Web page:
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Schiff says impeachment isn’t a failure if Senate acquits Trump

House Permanent Select Committee on Intelligence Chairman Adam Schiff, Democrat of California, announced articles of impeachment for President Trump on Wednesday. SAUL LOEB/AFP via Getty Images

The impeachment process won’t be a failure if President Donald Trump is acquitted by the Senate, as seems almost certain, Democratic Representative Adam Schiff said Sunday.

“No, it isn’t a failure. At least it’s not a failure in the sense of our constitutional duty in the House,” Schiff, chairman of the House Intelligence Committee, said on ABC’s “This Week.”

On the same program, Representative Jerrold Nadler of New York, chairman of the House Judiciary Committee, continued to press the Democrats’ case, saying Trump “poses a continuing threat” to U.S. national security and democracy.

“Do we have a constitutional democracy, or do we have a monarchy where the president is unaccountable? That’s what at stake here,” Nadler said.


Here’s the Story on Trump, Ukraine and Impeachment: QuickTake

The judiciary committee on Friday recommended Trump’s impeachment in a party-line vote. The panel acted on two counts, one charging Trump with abuse of power and the other with obstruction of Congress. The investigation followed Trump’s July 25 phone call with Ukraine’s president.

Bitter partisan disagreement continues over whether the ultimate constitutional punishment fits the nature of the president’s alleged misconduct. Across the country, polls show about half of Americans support impeaching Trump, with responses falling along party lines.

The votes to advance the articles of impeachment for consideration by the full House this week will almost inevitably lead to Trump becoming only the third president in U.S. history to be impeached.

Schiff said he was “confident” there will be a majority in the House to impeach the president, even as Republicans target 31 Democratic lawmakers from districts that Trump won in 2016.

The process would then move to a trial in the Senate, where Republicans hold a majority.

No ‘Fair Juror’

Senator Lindsey Graham of South Carolina, a top Trump ally, on Saturday rejected the idea that he must be a “fair juror” in the Senate. “I think impeachment is going to end quickly in the Senate,” Graham told CNN from Qatar, where he was attending the Doha Forum. “I want to end this matter quickly and move on to other things.”


A handful of Democrats are likely to vote against impeachment in the House, Senator Rand Paul, a Kentucky Republican, predicted Sunday on CNN’s “State of the Union.” He indicted that he would vote to acquit Trump.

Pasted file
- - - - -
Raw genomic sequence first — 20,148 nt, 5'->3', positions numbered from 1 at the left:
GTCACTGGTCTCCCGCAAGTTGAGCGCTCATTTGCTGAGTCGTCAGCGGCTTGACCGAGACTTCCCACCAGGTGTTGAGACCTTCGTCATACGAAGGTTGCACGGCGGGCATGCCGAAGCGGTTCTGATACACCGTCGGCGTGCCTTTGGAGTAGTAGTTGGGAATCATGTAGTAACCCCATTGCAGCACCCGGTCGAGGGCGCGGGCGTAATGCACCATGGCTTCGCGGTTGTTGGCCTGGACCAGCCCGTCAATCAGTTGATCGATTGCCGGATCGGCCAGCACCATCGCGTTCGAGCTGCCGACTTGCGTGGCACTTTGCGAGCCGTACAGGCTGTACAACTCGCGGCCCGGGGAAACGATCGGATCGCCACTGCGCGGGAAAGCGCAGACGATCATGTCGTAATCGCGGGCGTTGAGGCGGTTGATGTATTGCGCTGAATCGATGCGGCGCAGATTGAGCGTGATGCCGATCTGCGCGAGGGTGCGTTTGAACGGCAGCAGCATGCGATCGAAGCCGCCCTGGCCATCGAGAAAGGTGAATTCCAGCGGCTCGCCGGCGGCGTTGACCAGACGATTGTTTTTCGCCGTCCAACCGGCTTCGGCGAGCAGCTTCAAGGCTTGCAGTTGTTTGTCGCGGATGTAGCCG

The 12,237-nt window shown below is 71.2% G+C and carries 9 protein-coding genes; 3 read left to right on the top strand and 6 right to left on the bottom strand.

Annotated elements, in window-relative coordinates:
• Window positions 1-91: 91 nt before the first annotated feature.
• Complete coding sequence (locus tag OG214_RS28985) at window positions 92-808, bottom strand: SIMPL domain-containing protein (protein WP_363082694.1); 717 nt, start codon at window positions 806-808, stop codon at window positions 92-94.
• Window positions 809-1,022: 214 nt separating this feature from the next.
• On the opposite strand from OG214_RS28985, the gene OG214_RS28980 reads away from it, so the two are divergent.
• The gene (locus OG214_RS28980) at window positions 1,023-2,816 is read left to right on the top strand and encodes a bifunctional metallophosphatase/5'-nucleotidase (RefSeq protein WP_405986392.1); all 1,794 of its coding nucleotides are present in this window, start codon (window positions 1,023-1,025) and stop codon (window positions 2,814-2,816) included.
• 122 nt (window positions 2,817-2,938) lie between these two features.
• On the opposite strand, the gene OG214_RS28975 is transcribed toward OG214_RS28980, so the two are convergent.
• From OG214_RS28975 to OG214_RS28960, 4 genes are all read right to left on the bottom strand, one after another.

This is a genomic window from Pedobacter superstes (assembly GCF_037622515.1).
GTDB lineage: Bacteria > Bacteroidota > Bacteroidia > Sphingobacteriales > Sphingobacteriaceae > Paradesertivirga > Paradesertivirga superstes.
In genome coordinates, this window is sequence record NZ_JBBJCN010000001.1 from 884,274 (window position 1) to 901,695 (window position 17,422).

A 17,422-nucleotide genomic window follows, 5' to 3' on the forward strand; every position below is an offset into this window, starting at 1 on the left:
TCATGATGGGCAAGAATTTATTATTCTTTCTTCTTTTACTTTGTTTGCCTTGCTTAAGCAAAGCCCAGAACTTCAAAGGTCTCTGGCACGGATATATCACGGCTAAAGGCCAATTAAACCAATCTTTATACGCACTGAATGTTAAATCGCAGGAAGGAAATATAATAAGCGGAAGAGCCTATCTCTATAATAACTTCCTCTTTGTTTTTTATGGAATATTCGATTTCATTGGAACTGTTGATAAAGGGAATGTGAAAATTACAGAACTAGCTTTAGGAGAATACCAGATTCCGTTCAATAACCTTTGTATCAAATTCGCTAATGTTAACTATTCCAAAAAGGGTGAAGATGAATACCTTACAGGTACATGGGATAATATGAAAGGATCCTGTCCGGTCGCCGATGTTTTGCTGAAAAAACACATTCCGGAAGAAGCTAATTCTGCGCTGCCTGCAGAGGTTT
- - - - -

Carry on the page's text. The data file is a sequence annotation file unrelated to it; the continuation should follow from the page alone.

Senator Sherrod Brown, Democrat of Ohio, said on CNN that he would withhold judgment “until I see the evidence and hear the prosecution.”

Trump Unbound

Brown and Nadler criticized Senate Majority Leader Mitch McConnell for vowing, in an interview on Fox News on Thursday, “total coordination with the White House” on impeachment strategy.

“The constitution prescribes a special oath for the senators when they sit as a trial in impeachment. They have to pledge to do impartial justice. And here you have the majority leader of the Senate, in effect the foreman of the jury, saying he’s going to work hand in glove with the defense attorney,” Nadler said.

On NBC’s “Meet the Press,” Democratic Senator Chris Coons of Delaware said that if Trump is exonerated, “he will be unbounded. I’m gravely concerned about what else he might do between now and the 2020 election, when there are no restrictions on his behavior.”

Graham also told CBS, in an interview to air in full Sunday on “Face the Nation,” that he would welcome a meeting with Rudy Giuliani to discuss the Trump lawyer’s just-ended trip to Ukraine to dig up political dirt for Trump.


“I don’t know what Rudy found. I don’t know what he was up to when he was in the Ukraine,” Graham said. “We can look at what Rudy’s got and Joe Biden, Hunter Biden and anything else you want to look at, after impeachment. But if Rudy wants to come to the Judiciary Committee and testify about what he found, he’s welcome to do so.”

The impeachment process threatens to create peril for Democratic lawmakers in moderate districts, including several elected in November’s midterm election and others who serve in districts won by Trump in 2016.

On Saturday, Representative Jeff Van Drew of New Jersey reportedly was on the verge of changing his party affiliation to Republican after a personal intervention by Trump.